The five couples did not go to Ecuador planning on reaching the Waorani tribe, but they all heard about these Indians that were referred to as Aucas (“Savages”) who had never been subjugated by soldiers or evangelized by missionaries. They believed God was calling them to be the ones to reach them so they began praying and strategizing about how to reach this violent people with the Gospel which could transform their lives. They collectively volunteered, knowing the risk they were taking. Jim Elliot wrote in his journal: “If that’s the way God wants it to be, I’m ready to die for the salvation of the Aucas!
They established a base at nearby Arajuno and in September, 1955 began making flights over the Waorani villages, dropping gifts. Soon, the gifts were reciprocated with gifts left on a sandy beach of the Curary River by the Aucas. The five missionaries felt it was time to establish a base on the sandbar, which they named “Palm Beach.” On January 3, 1956, the five couples held a final prayer time at Arajuno and sang Edith Gilling Cherry’s hymn (to the tune of Finlandia),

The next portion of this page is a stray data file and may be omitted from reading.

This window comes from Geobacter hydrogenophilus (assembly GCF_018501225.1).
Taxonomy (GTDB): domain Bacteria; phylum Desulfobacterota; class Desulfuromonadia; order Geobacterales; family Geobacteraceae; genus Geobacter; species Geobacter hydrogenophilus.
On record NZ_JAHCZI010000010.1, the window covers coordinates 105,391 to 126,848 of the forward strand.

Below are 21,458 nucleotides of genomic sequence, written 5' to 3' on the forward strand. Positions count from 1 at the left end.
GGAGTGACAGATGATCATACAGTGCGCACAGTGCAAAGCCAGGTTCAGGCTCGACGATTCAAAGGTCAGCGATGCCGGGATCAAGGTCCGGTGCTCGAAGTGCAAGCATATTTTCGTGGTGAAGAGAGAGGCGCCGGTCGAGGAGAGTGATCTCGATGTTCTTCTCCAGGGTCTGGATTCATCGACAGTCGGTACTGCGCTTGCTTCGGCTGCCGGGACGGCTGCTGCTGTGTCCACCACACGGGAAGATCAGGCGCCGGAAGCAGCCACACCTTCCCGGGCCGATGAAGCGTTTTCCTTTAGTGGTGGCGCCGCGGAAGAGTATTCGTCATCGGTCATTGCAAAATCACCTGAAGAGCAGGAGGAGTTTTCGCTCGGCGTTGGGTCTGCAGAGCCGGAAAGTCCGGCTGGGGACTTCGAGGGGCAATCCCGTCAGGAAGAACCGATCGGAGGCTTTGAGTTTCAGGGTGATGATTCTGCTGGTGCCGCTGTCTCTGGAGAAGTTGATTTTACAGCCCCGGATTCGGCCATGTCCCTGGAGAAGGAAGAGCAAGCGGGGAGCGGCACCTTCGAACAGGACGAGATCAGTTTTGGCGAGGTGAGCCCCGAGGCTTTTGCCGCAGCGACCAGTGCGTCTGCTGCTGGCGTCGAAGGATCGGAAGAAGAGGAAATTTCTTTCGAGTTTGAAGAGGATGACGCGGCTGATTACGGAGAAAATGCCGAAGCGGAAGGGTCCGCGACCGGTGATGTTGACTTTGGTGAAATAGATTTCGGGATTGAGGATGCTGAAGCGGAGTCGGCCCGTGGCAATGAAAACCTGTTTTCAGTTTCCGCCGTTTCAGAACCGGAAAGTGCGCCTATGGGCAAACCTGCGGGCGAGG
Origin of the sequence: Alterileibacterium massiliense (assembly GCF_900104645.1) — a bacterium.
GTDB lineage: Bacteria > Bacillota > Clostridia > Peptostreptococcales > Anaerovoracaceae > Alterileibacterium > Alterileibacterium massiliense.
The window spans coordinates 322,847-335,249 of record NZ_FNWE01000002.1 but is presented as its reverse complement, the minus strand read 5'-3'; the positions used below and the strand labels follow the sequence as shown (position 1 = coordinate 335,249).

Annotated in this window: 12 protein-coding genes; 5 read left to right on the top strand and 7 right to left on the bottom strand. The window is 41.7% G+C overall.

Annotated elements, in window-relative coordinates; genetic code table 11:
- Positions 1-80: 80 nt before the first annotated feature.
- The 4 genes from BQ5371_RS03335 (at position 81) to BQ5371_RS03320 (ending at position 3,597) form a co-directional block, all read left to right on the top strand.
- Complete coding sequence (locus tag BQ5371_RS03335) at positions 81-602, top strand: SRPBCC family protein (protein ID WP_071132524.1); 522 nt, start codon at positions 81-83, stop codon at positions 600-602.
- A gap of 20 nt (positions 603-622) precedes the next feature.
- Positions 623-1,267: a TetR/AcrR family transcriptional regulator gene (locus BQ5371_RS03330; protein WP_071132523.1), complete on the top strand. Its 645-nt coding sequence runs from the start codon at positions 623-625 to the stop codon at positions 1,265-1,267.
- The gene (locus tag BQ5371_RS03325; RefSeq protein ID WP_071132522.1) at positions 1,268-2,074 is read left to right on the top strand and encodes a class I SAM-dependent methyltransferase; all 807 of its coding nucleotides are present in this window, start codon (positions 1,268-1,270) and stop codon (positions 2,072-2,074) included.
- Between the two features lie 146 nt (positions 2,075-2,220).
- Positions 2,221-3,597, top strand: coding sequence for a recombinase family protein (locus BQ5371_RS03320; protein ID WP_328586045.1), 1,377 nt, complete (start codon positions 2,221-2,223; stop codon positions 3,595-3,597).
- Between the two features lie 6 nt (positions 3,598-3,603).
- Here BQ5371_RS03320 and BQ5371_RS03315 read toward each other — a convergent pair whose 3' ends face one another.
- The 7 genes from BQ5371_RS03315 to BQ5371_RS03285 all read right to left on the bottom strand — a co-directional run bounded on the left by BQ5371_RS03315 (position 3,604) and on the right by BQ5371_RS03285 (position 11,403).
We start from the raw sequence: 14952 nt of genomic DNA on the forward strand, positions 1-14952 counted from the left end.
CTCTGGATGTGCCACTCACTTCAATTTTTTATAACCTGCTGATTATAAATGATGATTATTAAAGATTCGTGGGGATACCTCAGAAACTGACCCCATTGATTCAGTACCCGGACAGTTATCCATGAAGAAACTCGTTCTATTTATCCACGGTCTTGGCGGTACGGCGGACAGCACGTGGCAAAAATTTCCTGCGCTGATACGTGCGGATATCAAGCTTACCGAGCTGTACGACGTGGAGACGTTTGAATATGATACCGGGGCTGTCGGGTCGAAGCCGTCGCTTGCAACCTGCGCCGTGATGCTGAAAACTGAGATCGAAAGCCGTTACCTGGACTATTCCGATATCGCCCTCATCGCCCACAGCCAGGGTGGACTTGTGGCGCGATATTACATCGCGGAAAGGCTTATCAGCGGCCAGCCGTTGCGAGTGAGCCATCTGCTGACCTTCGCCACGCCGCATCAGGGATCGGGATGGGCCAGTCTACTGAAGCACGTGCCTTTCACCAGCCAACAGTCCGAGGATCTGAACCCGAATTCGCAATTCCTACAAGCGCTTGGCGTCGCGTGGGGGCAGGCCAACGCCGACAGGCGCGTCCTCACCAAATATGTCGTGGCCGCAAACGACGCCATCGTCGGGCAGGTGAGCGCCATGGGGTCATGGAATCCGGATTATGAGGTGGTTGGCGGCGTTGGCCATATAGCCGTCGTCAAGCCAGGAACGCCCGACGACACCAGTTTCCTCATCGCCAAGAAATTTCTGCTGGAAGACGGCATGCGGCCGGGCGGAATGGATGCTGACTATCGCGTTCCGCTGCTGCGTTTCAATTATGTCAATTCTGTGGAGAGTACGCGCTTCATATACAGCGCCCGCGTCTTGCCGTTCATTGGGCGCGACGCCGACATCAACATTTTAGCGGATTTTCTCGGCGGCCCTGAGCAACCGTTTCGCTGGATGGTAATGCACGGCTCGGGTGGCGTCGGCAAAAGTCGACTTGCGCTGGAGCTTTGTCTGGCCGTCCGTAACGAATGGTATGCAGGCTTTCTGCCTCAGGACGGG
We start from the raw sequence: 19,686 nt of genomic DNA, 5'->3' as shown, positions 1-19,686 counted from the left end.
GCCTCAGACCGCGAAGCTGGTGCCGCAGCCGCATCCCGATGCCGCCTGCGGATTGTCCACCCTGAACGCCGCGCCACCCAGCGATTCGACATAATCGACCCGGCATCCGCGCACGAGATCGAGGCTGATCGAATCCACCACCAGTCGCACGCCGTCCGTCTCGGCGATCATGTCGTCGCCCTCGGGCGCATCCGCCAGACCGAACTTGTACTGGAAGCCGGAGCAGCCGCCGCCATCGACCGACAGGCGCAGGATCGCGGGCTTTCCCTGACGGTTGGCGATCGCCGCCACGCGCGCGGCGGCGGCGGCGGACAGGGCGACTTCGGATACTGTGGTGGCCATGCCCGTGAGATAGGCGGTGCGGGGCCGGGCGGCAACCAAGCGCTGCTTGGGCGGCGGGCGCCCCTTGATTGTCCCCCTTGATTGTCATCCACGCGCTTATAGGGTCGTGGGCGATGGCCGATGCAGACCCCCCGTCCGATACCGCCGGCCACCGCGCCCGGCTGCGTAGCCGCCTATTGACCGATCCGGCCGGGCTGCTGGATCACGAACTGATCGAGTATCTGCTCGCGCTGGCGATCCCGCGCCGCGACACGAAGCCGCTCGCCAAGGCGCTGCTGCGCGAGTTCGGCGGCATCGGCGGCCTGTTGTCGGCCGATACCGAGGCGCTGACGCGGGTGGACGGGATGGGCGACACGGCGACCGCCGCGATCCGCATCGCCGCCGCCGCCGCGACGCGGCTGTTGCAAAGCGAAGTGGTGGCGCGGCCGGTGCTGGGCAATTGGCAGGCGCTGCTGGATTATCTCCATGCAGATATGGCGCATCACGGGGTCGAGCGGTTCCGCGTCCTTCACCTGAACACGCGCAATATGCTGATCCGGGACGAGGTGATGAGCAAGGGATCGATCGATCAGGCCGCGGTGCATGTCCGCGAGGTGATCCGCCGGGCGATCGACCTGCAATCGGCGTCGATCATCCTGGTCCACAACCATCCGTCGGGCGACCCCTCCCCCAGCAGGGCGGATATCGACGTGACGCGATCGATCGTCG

“We rest on Thee, our Shield and our Defender,
Thine is the battle, Thine shall be the praise;
When passing through the gates of pearly splendor,
Victors, we rest with Thee through endless days.”
They said “good bye” to their wives, boarded the plane and flew to “Palm Beach” where they had a visit from three Waorani (two women and a man…more about their purpose in the next “Wisdom of the Week”). On Sunday, Nate flew their plane over the area and spotted a group of ten Waorani headed toward the beach. He radioed Marj to tell her to pray and that he would call again at 4:30 p.m. That call never came, for they were speared to death by those tribesmen.
But, PTL, the story doesn’t end there. In many ways that was just the beginning of an amazing work among the Waorani—stay tuned!